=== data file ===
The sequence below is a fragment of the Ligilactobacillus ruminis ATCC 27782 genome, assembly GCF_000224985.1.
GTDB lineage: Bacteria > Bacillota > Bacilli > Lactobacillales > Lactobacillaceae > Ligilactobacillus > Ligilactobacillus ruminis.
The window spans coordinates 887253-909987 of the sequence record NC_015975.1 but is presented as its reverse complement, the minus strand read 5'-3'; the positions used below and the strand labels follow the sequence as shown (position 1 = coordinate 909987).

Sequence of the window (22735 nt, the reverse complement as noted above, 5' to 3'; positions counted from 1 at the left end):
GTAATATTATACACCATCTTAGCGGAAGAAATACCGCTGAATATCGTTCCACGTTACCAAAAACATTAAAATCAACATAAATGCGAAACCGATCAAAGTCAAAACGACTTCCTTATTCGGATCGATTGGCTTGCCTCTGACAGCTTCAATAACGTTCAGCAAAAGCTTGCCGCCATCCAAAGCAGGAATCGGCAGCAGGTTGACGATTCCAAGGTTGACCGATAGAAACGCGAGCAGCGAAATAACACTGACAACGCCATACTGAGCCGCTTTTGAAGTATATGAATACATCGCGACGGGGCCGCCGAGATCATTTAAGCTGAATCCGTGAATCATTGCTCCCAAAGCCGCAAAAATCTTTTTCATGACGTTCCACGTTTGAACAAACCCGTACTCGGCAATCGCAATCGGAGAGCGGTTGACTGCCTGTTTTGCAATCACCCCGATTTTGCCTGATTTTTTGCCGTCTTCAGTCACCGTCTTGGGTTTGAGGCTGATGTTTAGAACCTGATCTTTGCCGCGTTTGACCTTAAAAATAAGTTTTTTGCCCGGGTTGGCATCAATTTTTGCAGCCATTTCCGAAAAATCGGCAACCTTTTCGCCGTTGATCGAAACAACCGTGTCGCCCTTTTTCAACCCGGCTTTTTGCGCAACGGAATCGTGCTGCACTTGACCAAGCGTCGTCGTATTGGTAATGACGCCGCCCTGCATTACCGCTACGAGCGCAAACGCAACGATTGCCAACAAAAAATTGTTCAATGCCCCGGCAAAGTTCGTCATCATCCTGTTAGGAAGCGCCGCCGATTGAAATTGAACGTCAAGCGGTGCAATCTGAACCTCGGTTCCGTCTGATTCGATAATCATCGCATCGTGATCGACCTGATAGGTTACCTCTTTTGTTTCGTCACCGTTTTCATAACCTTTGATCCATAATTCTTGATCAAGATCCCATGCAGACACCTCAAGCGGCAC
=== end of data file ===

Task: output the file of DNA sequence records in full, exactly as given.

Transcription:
The sequence below is a fragment of the Ligilactobacillus ruminis ATCC 27782 genome, assembly GCF_000224985.1.
GTDB lineage: Bacteria > Bacillota > Bacilli > Lactobacillales > Lactobacillaceae > Ligilactobacillus > Ligilactobacillus ruminis.
The window spans coordinates 887253-909987 of the sequence record NC_015975.1 but is presented as its reverse complement, the minus strand read 5'-3'; the positions used below and the strand labels follow the sequence as shown (position 1 = coordinate 909987).

Sequence of the window (22735 nt, the reverse complement as noted above, 5' to 3'; positions counted from 1 at the left end):
GTAATATTATACACCATCTTAGCGGAAGAAATACCGCTGAATATCGTTCCACGTTACCAAAAACATTAAAATCAACATAAATGCGAAACCGATCAAAGTCAAAACGACTTCCTTATTCGGATCGATTGGCTTGCCTCTGACAGCTTCAATAACGTTCAGCAAAAGCTTGCCGCCATCCAAAGCAGGAATCGGCAGCAGGTTGACGATTCCAAGGTTGACCGATAGAAACGCGAGCAGCGAAATAACACTGACAACGCCATACTGAGCCGCTTTTGAAGTATATGAATACATCGCGACGGGGCCGCCGAGATCATTTAAGCTGAATCCGTGAATCATTGCTCCCAAAGCCGCAAAAATCTTTTTCATGACGTTCCACGTTTGAACAAACCCGTACTCGGCAATCGCAATCGGAGAGCGGTTGACTGCCTGTTTTGCAATCACCCCGATTTTGCCTGATTTTTTGCCGTCTTCAGTCACCGTCTTGGGTTTGAGGCTGATGTTTAGAACCTGATCTTTGCCGCGTTTGACCTTAAAAATAAGTTTTTTGCCCGGGTTGGCATCAATTTTTGCAGCCATTTCCGAAAAATCGGCAACCTTTTCGCCGTTGATCGAAACAACCGTGTCGCCCTTTTTCAACCCGGCTTTTTGCGCAACGGAATCGTGCTGCACTTGACCAAGCGTCGTCGTATTGGTAATGACGCCGCCCTGCATTACCGCTACGAGCGCAAACGCAACGATTGCCAACAAAAAATTGTTCAATGCCCCGGCAAAGTTCGTCATCATCCTGTTAGGAAGCGCCGCCGATTGAAATTGAACGTCAAGCGGTGCAATCTGAACCTCGGTTCCGTCTGATTCGATAATCATCGCATCGTGATCGACCTGATAGGTTACCTCTTTTGTTTCGTCACCGTTTTCATAACCTTTGATCCATAATTCTTGATCAAGATCCCATGCAGACACCTCAAGCGGCAC